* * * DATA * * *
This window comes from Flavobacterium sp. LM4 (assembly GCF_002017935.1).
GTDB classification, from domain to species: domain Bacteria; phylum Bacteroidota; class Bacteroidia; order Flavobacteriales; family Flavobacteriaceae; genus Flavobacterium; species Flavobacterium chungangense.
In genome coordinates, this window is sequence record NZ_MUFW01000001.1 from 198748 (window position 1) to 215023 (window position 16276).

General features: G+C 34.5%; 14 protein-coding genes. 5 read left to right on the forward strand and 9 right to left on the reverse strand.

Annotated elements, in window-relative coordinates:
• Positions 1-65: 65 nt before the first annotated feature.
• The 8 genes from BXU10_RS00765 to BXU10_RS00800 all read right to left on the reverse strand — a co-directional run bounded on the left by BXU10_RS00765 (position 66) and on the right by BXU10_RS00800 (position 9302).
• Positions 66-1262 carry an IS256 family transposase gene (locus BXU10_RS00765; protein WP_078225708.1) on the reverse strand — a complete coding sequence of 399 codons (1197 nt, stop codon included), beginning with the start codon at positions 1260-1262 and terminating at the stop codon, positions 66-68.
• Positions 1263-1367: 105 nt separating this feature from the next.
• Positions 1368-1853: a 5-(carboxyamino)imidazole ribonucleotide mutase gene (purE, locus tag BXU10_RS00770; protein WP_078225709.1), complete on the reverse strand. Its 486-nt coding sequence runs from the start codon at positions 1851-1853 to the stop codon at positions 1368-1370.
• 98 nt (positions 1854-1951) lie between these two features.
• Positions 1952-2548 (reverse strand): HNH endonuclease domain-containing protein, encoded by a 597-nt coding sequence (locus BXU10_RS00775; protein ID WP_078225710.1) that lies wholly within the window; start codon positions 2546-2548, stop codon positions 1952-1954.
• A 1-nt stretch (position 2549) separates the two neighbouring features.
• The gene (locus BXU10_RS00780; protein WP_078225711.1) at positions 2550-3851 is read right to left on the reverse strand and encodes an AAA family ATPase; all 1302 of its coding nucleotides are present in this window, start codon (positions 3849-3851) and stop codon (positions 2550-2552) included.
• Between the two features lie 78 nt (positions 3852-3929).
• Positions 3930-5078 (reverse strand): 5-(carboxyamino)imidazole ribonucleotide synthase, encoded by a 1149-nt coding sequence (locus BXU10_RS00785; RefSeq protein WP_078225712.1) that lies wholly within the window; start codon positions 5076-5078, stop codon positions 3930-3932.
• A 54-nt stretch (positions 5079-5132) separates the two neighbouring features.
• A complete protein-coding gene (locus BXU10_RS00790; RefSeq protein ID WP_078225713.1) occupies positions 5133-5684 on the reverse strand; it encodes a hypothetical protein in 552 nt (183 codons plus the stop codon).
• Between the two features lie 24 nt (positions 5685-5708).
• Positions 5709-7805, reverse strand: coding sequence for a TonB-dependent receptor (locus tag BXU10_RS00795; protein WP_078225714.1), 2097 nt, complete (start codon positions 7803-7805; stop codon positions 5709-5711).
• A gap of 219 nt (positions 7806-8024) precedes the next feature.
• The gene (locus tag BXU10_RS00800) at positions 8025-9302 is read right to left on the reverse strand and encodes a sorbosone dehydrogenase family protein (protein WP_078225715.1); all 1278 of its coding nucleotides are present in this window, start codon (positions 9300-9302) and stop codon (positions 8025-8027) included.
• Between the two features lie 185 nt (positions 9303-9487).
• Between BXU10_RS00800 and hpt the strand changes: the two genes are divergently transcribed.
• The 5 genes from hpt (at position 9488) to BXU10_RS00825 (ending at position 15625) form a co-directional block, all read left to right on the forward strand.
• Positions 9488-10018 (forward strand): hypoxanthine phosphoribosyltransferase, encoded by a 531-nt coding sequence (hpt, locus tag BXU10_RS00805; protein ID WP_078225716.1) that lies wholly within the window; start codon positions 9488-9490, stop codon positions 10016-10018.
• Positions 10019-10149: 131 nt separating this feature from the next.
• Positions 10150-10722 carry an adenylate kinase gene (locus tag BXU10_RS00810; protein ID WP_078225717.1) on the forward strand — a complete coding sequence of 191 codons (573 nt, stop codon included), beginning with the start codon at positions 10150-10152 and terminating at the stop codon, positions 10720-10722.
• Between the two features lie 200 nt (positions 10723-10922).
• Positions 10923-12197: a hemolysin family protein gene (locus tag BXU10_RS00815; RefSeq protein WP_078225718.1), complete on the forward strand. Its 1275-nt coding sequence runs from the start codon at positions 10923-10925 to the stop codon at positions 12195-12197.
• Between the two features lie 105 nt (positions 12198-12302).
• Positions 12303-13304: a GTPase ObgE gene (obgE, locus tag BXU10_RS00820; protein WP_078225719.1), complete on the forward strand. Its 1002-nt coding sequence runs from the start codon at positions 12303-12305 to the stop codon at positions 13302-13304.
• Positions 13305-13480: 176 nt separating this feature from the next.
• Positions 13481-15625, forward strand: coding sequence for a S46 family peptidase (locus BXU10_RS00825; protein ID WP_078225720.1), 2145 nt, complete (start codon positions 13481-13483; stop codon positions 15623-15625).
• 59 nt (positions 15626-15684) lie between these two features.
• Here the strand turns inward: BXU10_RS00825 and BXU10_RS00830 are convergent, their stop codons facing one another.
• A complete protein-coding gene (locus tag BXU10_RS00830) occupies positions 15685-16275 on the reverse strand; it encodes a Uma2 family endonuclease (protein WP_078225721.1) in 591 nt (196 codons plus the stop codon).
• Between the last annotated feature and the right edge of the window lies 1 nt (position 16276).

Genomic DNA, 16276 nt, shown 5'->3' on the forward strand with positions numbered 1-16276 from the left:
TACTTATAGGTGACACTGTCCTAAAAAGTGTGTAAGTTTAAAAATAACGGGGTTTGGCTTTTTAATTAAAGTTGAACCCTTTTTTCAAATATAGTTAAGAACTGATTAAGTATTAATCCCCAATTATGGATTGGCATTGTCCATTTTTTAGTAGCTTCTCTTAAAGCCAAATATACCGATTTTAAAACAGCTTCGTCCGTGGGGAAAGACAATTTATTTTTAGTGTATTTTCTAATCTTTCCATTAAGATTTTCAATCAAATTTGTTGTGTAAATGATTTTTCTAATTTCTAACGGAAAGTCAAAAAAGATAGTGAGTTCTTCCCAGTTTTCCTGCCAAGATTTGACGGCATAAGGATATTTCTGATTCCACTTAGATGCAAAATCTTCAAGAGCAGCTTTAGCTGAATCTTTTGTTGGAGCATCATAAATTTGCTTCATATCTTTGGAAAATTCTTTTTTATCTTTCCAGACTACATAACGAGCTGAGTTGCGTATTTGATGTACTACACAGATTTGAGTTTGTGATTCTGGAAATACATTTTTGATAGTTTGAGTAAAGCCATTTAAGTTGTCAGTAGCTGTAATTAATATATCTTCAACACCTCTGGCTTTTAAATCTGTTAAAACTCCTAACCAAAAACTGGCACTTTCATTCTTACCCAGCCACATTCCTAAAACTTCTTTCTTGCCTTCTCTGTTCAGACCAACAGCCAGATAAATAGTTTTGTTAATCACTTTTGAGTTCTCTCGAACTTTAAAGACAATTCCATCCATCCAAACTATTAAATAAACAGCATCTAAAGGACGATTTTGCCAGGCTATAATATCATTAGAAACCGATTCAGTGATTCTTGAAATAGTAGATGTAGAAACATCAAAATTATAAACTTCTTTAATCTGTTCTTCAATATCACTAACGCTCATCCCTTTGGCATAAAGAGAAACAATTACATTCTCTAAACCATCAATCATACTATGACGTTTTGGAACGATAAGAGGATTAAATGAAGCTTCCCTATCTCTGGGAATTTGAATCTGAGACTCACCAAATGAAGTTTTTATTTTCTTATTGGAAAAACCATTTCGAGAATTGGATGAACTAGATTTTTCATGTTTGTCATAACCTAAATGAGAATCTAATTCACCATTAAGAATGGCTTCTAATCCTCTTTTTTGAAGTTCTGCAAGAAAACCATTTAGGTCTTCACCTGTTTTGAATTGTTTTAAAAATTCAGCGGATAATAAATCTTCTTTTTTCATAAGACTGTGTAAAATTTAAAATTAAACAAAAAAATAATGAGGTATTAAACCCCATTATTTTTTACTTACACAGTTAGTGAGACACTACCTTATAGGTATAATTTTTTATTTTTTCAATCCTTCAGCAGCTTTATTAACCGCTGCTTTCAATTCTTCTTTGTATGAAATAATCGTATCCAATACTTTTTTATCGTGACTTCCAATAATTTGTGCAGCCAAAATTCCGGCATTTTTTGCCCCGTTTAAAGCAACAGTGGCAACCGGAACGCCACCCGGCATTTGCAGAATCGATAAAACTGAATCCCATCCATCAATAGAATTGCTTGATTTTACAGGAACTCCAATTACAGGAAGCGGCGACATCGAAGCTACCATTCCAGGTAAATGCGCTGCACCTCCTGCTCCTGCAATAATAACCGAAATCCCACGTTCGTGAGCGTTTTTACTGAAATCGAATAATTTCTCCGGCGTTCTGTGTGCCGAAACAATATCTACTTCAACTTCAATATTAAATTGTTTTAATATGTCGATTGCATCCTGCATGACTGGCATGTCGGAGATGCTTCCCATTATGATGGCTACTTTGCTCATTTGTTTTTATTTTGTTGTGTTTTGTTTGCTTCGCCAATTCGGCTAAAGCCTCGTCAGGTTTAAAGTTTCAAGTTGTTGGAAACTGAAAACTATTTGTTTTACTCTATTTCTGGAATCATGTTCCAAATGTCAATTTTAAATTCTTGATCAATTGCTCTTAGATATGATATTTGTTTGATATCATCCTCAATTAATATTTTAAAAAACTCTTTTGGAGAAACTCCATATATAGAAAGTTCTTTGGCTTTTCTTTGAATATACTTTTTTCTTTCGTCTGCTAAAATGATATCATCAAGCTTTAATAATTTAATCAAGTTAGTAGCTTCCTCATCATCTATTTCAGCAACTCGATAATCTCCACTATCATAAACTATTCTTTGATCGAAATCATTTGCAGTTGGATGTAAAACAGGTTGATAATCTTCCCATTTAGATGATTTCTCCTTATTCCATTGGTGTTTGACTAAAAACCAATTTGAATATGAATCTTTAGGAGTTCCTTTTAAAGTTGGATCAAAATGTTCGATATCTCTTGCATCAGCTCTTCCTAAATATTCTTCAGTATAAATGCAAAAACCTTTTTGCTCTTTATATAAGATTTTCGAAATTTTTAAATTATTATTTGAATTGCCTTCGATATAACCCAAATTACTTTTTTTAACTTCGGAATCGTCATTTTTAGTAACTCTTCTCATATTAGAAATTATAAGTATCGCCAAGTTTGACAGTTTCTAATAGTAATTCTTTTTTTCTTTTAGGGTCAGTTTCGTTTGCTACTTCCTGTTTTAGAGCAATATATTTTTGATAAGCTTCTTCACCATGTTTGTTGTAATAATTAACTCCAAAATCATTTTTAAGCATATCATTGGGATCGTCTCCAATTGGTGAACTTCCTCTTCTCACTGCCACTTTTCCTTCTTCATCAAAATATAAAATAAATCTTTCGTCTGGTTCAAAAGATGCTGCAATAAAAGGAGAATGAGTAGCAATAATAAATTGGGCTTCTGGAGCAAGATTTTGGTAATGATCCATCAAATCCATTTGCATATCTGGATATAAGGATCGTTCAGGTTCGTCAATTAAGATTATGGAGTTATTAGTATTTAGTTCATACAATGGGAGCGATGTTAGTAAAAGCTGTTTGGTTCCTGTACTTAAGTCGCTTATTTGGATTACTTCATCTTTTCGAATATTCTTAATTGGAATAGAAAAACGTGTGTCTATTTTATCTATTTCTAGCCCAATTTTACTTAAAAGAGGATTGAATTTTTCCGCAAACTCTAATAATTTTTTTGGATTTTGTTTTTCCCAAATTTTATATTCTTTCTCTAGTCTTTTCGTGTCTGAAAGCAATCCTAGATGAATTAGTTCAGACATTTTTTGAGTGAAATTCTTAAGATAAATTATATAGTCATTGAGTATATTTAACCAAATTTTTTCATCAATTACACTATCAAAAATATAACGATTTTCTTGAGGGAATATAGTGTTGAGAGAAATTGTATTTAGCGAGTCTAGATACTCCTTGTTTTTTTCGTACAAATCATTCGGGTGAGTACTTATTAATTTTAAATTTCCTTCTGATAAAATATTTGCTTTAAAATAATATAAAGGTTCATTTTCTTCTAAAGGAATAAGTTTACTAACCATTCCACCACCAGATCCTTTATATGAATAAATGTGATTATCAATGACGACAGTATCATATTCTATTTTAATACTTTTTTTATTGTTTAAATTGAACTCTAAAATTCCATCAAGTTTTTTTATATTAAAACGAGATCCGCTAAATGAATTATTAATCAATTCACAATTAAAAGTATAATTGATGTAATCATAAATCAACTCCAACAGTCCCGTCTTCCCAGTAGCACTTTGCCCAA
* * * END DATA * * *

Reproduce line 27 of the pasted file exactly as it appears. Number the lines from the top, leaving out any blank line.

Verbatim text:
• Positions 10019-10149: 131 nt separating this feature from the next.